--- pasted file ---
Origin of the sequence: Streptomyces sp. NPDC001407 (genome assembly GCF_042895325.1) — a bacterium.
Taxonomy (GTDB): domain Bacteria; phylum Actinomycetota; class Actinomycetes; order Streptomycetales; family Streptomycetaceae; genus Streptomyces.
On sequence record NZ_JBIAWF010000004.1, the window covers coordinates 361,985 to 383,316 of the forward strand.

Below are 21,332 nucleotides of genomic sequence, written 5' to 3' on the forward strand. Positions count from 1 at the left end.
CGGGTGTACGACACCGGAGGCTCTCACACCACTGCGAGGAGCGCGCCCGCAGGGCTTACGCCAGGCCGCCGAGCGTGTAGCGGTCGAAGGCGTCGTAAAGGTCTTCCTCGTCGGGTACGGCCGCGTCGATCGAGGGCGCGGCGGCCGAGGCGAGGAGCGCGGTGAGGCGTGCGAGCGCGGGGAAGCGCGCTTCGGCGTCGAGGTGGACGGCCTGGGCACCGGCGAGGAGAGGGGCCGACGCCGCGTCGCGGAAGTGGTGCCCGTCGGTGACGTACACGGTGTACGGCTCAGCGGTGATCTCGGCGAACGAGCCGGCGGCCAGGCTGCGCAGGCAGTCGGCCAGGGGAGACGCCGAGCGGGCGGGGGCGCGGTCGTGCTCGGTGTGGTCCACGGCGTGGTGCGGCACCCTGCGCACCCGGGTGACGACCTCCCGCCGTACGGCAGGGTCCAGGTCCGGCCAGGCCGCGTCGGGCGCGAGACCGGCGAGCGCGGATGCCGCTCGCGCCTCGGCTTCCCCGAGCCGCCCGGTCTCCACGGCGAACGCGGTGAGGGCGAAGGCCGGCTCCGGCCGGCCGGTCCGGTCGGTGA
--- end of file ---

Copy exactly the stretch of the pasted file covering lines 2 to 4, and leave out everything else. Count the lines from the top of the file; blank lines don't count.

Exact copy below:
Taxonomy (GTDB): domain Bacteria; phylum Actinomycetota; class Actinomycetes; order Streptomycetales; family Streptomycetaceae; genus Streptomyces.
On sequence record NZ_JBIAWF010000004.1, the window covers coordinates 361,985 to 383,316 of the forward strand.

Below are 21,332 nucleotides of genomic sequence, written 5' to 3' on the forward strand. Positions count from 1 at the left end.